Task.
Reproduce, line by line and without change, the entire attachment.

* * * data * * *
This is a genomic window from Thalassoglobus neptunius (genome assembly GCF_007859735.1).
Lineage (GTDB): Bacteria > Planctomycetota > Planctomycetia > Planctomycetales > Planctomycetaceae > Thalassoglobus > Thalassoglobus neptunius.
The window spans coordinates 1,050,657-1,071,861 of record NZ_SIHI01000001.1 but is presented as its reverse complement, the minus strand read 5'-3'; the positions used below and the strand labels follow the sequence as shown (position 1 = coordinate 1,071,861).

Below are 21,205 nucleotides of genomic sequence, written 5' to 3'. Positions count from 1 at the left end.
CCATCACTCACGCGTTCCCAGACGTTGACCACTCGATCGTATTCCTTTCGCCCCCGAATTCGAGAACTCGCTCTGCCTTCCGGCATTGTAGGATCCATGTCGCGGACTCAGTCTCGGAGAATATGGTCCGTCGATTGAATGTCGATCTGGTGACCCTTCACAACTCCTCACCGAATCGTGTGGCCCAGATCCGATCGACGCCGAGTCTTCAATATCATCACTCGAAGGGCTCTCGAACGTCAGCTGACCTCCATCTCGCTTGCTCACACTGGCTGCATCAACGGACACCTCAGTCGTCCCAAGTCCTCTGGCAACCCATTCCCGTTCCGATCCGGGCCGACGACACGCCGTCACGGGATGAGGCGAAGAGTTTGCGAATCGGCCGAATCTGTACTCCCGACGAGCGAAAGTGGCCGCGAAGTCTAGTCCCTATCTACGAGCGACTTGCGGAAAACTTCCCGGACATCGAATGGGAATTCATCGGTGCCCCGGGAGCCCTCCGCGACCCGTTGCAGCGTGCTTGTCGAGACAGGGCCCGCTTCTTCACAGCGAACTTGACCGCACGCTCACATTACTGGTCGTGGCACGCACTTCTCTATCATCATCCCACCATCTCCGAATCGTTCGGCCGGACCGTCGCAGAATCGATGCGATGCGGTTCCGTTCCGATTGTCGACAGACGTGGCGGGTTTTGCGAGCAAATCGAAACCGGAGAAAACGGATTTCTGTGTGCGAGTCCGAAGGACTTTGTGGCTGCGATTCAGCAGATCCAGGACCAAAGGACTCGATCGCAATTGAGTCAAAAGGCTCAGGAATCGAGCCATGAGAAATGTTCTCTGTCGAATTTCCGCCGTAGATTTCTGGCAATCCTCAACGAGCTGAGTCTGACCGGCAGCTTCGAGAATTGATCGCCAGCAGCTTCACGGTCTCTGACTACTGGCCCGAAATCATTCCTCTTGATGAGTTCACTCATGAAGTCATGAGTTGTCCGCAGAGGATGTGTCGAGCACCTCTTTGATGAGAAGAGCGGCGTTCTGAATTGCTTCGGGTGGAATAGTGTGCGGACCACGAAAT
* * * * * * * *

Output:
This is a genomic window from Thalassoglobus neptunius (genome assembly GCF_007859735.1).
Lineage (GTDB): Bacteria > Planctomycetota > Planctomycetia > Planctomycetales > Planctomycetaceae > Thalassoglobus > Thalassoglobus neptunius.
The window spans coordinates 1,050,657-1,071,861 of record NZ_SIHI01000001.1 but is presented as its reverse complement, the minus strand read 5'-3'; the positions used below and the strand labels follow the sequence as shown (position 1 = coordinate 1,071,861).

Below are 21,205 nucleotides of genomic sequence, written 5' to 3'. Positions count from 1 at the left end.
CCATCACTCACGCGTTCCCAGACGTTGACCACTCGATCGTATTCCTTTCGCCCCCGAATTCGAGAACTCGCTCTGCCTTCCGGCATTGTAGGATCCATGTCGCGGACTCAGTCTCGGAGAATATGGTCCGTCGATTGAATGTCGATCTGGTGACCCTTCACAACTCCTCACCGAATCGTGTGGCCCAGATCCGATCGACGCCGAGTCTTCAATATCATCACTCGAAGGGCTCTCGAACGTCAGCTGACCTCCATCTCGCTTGCTCACACTGGCTGCATCAACGGACACCTCAGTCGTCCCAAGTCCTCTGGCAACCCATTCCCGTTCCGATCCGGGCCGACGACACGCCGTCACGGGATGAGGCGAAGAGTTTGCGAATCGGCCGAATCTGTACTCCCGACGAGCGAAAGTGGCCGCGAAGTCTAGTCCCTATCTACGAGCGACTTGCGGAAAACTTCCCGGACATCGAATGGGAATTCATCGGTGCCCCGGGAGCCCTCCGCGACCCGTTGCAGCGTGCTTGTCGAGACAGGGCCCGCTTCTTCACAGCGAACTTGACCGCACGCTCACATTACTGGTCGTGGCACGCACTTCTCTATCATCATCCCACCATCTCCGAATCGTTCGGCCGGACCGTCGCAGAATCGATGCGATGCGGTTCCGTTCCGATTGTCGACAGACGTGGCGGGTTTTGCGAGCAAATCGAAACCGGAGAAAACGGATTTCTGTGTGCGAGTCCGAAGGACTTTGTGGCTGCGATTCAGCAGATCCAGGACCAAAGGACTCGATCGCAATTGAGTCAAAAGGCTCAGGAATCGAGCCATGAGAAATGTTCTCTGTCGAATTTCCGCCGTAGATTTCTGGCAATCCTCAACGAGCTGAGTCTGACCGGCAGCTTCGAGAATTGATCGCCAGCAGCTTCACGGTCTCTGACTACTGGCCCGAAATCATTCCTCTTGATGAGTTCACTCATGAAGTCATGAGTTGTCCGCAGAGGATGTGTCGAGCACCTCTTTGATGAGAAGAGCGGCGTTCTGAATTGCTTCGGGTGGAATAGTGTGCGGACCACGAAAT